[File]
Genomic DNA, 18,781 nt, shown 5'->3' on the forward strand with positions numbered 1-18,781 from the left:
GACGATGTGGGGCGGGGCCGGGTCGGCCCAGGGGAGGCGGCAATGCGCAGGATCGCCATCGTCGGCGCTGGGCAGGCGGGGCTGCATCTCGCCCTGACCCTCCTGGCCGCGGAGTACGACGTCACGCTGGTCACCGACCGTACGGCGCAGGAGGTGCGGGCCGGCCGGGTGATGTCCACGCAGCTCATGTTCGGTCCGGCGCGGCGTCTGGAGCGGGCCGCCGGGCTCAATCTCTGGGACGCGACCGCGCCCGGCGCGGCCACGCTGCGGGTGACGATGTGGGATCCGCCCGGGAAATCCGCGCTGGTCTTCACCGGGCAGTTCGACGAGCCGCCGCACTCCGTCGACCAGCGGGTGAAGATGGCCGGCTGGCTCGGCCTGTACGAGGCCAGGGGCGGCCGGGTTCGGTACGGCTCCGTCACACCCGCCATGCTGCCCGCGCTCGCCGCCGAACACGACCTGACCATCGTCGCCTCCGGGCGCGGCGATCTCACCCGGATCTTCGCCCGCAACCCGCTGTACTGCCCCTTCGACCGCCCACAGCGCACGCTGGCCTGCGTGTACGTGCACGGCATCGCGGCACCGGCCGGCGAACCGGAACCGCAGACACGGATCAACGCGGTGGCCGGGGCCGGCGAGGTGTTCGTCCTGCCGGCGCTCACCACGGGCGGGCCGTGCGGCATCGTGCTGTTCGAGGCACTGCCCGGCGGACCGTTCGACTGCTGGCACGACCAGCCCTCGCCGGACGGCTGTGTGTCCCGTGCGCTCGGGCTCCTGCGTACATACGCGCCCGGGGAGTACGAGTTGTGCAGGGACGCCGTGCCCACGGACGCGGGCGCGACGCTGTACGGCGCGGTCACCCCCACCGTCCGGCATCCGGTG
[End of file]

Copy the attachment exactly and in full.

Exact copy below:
Genomic DNA, 18,781 nt, shown 5'->3' on the forward strand with positions numbered 1-18,781 from the left:
GACGATGTGGGGCGGGGCCGGGTCGGCCCAGGGGAGGCGGCAATGCGCAGGATCGCCATCGTCGGCGCTGGGCAGGCGGGGCTGCATCTCGCCCTGACCCTCCTGGCCGCGGAGTACGACGTCACGCTGGTCACCGACCGTACGGCGCAGGAGGTGCGGGCCGGCCGGGTGATGTCCACGCAGCTCATGTTCGGTCCGGCGCGGCGTCTGGAGCGGGCCGCCGGGCTCAATCTCTGGGACGCGACCGCGCCCGGCGCGGCCACGCTGCGGGTGACGATGTGGGATCCGCCCGGGAAATCCGCGCTGGTCTTCACCGGGCAGTTCGACGAGCCGCCGCACTCCGTCGACCAGCGGGTGAAGATGGCCGGCTGGCTCGGCCTGTACGAGGCCAGGGGCGGCCGGGTTCGGTACGGCTCCGTCACACCCGCCATGCTGCCCGCGCTCGCCGCCGAACACGACCTGACCATCGTCGCCTCCGGGCGCGGCGATCTCACCCGGATCTTCGCCCGCAACCCGCTGTACTGCCCCTTCGACCGCCCACAGCGCACGCTGGCCTGCGTGTACGTGCACGGCATCGCGGCACCGGCCGGCGAACCGGAACCGCAGACACGGATCAACGCGGTGGCCGGGGCCGGCGAGGTGTTCGTCCTGCCGGCGCTCACCACGGGCGGGCCGTGCGGCATCGTGCTGTTCGAGGCACTGCCCGGCGGACCGTTCGACTGCTGGCACGACCAGCCCTCGCCGGACGGCTGTGTGTCCCGTGCGCTCGGGCTCCTGCGTACATACGCGCCCGGGGAGTACGAGTTGTGCAGGGACGCCGTGCCCACGGACGCGGGCGCGACGCTGTACGGCGCGGTCACCCCCACCGTCCGGCATCCGGTG